Thursday, May 15, 2008

Nardoo, an Australian Icon

Marsilea species
Marsileas occur around the world, but have a special place in both Aboriginal and white Australian culture. They were a very important food source for aborigines, before white settlement
They also have a place in our history books as the plant on which the explorers Burke and Wills allegedly starved to death. When they ran out of food, the hungry explorers were shown by aborigines that they could eat nardoo sporocarps. They may have also been shown how to prepare them, but the history books are silent on this point. Correct preparation involves soaking to leach out a substance called thiaminase, which destroys vitamin B1.
Wills’s last journal entry comments “starvation on nardoo is by no means very unpleasant, but for the weakness one feels, and the utter inability to move oneself, for as far as appetite is concerned, it gives me the greatest satisfaction”. These symptoms describe beri-beri, a disease caused by vitamin deficiency. Poor Wills was probably not starving at all.
Nardoo is actually a kind of fern, as you can see from examining new leaves. They unroll in classical fern-frond style. It’s unusual in having its spores in capsules arising from the stems, rather than the usual fern arrangement of fuzzy brown patches on the backs of the fronds.
I notice that pressed specimens of the silvery-leafed common nardoo, Marsilea drummondii, can be bought in newsagents labelled “lucky four-leaf clover”. They are a pretty ornament, but I question what sort of luck might be received by someone who tries to cheat in this way!
As water plants go, nardoos are remarkably drought resistant, especially in heavy clay soils. The hardiest of our three local species is Marsilea hirsuta. It has plain green leaves and is a plant of periodically flooded soils - only marginally a “water plant” at all. Next hardiest is the common nardoo M. drummondii, whose range extends from floodplains to water 30cm deep. In water, the leaves are plain green, but on dry land they are covered with fine silvery hairs - very pretty. Both these plants cope with drought by dying back to their underground roots, and waiting for the rains to give them a new lease on life. The sporocarps can survive in dry soil for at least 100 years!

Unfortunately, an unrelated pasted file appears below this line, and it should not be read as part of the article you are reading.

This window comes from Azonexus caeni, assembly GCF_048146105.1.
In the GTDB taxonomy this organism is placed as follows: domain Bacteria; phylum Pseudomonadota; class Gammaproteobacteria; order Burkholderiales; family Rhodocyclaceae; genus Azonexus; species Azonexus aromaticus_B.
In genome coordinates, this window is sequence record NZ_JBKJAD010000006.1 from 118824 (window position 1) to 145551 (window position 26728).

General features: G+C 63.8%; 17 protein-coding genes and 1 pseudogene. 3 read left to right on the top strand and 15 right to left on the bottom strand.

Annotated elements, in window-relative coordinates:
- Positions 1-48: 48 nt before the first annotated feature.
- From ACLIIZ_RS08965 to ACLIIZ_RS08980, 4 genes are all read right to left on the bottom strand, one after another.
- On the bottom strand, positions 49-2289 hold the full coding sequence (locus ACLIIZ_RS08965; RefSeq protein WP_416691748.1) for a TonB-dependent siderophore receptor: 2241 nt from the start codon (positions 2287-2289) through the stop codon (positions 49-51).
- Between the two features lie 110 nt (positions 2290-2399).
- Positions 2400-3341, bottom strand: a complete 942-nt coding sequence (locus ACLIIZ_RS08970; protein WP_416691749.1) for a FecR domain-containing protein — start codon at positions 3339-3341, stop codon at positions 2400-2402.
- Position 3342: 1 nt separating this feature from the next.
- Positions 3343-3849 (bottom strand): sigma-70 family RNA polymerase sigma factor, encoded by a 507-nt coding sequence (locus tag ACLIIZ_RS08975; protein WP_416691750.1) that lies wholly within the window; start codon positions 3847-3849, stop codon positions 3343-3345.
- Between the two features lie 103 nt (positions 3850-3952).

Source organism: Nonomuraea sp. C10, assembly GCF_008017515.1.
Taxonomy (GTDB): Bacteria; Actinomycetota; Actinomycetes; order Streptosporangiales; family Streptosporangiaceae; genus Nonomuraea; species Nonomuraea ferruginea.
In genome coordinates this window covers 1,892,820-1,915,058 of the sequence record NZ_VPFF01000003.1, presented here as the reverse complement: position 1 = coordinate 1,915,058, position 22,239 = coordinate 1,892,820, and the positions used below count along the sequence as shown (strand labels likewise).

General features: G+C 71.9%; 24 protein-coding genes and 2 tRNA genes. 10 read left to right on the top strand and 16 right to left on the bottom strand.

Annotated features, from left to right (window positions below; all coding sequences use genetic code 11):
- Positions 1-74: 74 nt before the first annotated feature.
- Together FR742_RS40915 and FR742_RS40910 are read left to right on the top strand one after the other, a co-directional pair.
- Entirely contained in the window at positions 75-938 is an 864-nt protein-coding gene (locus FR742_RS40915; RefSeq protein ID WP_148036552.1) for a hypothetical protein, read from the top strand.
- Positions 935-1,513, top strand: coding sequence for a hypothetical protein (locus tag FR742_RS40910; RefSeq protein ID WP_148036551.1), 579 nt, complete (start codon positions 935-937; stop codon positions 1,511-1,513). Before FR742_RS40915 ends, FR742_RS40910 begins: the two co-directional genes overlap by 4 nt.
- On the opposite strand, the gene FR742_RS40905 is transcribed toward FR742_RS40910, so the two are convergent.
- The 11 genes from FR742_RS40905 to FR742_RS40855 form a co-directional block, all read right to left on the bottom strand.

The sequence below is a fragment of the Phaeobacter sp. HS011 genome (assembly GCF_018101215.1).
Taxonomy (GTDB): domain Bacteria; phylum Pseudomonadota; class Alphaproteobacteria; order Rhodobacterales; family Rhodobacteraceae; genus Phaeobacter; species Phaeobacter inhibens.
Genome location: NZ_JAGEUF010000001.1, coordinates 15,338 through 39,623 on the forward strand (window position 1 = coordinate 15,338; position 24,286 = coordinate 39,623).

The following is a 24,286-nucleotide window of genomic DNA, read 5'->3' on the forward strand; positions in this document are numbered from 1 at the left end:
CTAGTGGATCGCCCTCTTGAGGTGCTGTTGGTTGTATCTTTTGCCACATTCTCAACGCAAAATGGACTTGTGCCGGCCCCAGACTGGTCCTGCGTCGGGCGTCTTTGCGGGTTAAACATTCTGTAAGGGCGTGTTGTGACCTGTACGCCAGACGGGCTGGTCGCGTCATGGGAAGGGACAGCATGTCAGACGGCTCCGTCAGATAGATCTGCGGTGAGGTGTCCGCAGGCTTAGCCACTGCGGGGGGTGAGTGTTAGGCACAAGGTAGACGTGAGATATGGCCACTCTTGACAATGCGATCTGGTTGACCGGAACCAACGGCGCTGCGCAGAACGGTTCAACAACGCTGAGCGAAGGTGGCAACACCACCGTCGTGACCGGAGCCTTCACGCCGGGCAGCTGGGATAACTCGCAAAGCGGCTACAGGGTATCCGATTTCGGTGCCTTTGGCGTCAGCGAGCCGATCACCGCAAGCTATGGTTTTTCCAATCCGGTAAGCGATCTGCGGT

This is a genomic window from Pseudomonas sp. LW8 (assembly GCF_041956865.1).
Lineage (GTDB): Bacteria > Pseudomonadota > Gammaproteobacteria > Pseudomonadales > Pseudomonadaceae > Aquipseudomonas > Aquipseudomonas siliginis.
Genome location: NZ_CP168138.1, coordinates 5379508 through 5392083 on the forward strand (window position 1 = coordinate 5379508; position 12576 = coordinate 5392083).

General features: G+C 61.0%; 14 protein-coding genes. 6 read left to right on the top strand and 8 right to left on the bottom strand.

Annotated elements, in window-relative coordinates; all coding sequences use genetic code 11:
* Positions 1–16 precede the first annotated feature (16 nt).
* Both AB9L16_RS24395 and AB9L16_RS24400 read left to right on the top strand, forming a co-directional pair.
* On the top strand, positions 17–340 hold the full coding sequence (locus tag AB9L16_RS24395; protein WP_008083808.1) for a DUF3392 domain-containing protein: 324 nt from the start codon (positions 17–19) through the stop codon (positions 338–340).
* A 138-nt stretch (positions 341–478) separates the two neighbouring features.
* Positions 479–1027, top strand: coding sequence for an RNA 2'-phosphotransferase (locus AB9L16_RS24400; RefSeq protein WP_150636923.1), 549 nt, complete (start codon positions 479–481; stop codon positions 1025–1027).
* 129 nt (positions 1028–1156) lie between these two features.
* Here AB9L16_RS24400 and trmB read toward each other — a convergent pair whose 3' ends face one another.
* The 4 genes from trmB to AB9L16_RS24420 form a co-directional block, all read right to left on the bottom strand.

The best nardoo for deeper ponds and dams is the one with patterned leaves, M. mutica (pictured above), which grows in water to 1m deep, (as well as wet soil).
Nardoos thrive in both acid and alkaline conditions, survive frosts, grow in full or part sun, can be kept in pots, and are generally a trouble-free plant for gardens.


monique said...

hello, my nardoo Drumondii, which i keep in an indoor fountain (with no direct sun)is brown and yellowing -it's leaves curling and drying... can you please give me any tips to bring back it's softness...

Patricia Gardner said...

Oh dear, Monique.
This is NOT an indoor plant! I know ferns are supposed to be pretty good at living in shady spots, but this is a tough outback plant, accustomed to living in places where there just isn't any more shade than the scattered light that you'd get from a gumtree - and it might prefer not to have even that.
It is also possible that chlorinated water would also cause problems - but your plant sounds as though it has caught a disease from trying to live in a very unsuitable environment. Old leaves should sink underwater - not dry and curl.
That's a plant that needs to be taken outdoors at once! You would do best to cut off all the leaves, and let it grow more.
Best of luck.